This small star may be dimming because it ate a Jupiter-sized planetThere’s so…

This small star may be dimming because it ate a Jupiter-sized planet

There’s something weird going on at RZ Pisces. Nobody can seem to tell how old it is — or why a star of its age is still abundant in the gas and dimming and debris associated with much younger systems.

If it’s old, there should be low X-ray activity and no flares. But while there’s no flaring events, there’s plenty of X-ray activity. Young stars exhaust their protoplanetary disks at 10 million years, so an old star shouldn’t have one. Yet RZ Pisces has an abundant protoplanetary disk that has caused periodic dimming over the course of 40 years.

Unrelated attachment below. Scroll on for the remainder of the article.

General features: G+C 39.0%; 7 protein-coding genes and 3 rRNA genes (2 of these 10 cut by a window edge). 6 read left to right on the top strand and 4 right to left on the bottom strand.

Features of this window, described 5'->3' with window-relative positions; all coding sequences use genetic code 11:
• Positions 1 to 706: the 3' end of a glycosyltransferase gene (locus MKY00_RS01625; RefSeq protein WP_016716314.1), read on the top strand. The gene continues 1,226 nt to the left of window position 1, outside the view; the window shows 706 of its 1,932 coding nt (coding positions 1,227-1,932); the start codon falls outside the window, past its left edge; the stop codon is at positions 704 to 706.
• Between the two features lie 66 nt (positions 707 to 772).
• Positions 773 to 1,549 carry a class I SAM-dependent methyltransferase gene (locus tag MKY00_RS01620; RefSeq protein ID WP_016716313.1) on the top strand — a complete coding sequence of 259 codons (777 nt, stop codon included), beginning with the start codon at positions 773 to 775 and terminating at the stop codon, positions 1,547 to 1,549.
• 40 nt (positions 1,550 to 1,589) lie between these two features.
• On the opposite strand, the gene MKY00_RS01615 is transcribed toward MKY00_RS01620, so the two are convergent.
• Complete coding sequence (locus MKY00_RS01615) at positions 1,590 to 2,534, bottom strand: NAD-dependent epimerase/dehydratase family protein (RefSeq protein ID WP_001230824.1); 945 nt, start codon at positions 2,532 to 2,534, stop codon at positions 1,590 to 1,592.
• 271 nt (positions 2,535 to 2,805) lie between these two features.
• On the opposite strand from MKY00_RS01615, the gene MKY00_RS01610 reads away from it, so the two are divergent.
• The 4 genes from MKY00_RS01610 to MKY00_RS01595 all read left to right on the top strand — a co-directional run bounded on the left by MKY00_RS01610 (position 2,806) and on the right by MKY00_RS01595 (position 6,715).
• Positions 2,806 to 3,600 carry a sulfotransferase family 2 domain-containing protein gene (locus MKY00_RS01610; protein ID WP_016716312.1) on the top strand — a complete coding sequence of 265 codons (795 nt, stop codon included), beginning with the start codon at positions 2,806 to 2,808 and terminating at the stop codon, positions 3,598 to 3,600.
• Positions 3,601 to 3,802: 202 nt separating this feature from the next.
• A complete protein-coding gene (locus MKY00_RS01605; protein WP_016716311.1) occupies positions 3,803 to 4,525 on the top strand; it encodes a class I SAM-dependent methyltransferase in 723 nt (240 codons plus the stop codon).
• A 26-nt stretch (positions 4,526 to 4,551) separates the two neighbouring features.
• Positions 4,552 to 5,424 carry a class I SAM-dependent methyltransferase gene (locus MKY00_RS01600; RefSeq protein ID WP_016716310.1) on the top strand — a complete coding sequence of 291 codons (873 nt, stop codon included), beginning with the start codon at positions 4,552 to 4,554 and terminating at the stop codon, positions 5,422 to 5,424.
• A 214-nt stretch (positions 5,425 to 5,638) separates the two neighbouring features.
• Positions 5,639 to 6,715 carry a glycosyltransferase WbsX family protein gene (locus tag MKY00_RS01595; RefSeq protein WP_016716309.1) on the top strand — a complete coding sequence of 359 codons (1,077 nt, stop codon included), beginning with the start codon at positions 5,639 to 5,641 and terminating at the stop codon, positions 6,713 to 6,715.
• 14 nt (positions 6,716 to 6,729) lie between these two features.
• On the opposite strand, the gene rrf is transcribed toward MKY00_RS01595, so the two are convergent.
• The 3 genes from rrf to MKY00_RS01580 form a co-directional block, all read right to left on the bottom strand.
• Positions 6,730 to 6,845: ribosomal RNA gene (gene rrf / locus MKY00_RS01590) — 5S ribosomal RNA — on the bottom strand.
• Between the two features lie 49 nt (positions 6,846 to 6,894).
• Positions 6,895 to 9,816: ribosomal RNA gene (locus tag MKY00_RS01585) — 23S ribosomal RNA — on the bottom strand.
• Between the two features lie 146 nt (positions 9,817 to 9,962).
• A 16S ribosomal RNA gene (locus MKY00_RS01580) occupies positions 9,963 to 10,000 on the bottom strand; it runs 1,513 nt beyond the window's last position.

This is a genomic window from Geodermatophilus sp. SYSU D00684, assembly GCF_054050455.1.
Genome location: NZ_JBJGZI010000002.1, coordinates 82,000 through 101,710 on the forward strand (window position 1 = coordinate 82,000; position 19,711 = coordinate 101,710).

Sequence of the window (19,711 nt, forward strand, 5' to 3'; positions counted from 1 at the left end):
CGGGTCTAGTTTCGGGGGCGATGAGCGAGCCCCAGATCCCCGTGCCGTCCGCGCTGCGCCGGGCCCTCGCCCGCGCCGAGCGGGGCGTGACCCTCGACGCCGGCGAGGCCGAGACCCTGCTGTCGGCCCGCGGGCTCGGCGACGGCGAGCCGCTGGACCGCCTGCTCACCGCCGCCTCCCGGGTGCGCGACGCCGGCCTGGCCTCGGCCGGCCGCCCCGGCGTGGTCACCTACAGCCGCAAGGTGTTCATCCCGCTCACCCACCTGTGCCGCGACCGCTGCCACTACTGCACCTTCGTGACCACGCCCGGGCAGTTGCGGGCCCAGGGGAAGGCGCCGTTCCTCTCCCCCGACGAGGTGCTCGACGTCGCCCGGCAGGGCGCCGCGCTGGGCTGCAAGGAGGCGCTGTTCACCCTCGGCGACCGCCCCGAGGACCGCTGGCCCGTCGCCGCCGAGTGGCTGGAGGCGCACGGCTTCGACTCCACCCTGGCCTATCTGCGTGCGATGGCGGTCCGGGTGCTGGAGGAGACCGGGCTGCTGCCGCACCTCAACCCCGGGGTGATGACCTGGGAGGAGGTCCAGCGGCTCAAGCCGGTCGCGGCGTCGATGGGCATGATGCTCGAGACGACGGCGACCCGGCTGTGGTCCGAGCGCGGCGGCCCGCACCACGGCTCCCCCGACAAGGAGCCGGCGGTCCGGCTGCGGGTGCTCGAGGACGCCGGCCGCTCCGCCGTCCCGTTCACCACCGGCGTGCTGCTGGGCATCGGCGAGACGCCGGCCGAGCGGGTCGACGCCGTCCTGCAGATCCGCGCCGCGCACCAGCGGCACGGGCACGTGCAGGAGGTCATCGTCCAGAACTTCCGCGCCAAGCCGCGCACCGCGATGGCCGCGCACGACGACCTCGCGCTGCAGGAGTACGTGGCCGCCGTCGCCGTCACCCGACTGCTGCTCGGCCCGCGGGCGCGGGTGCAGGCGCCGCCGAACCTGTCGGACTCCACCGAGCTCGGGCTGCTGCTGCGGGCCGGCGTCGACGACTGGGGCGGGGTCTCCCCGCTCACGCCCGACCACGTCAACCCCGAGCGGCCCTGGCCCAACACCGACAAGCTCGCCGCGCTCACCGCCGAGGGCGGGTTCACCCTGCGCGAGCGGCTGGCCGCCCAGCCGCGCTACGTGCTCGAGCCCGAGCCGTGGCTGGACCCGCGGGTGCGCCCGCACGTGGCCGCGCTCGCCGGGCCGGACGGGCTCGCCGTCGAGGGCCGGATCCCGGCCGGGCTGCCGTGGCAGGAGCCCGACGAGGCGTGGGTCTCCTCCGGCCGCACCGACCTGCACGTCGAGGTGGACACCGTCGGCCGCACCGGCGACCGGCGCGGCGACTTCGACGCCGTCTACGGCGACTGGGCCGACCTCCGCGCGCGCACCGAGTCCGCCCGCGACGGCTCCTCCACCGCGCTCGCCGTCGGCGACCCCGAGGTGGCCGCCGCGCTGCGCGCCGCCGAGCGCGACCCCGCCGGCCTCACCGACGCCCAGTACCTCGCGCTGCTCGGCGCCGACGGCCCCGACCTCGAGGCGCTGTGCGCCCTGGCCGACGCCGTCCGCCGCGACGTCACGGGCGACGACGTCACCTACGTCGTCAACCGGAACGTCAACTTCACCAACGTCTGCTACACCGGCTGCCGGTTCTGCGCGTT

So is it old or young? That’s what Kristina Punzi, a PhD candidate in astrophysics at the Rochester Institute of Technology, wants to find out. And one of the causes may be the destruction of a planet.

RZ Pisces is a small M-dwarf in the constellation Pisces / Piscium. Because it seems to be separate from any “stellar nursery” or stellar association, it is likely main sequence. Indeed, some X-ray activity points towards a post-main sequence star, when a star has finished accreting matter and has cleared its debris field into asteroids, planets, and comets.

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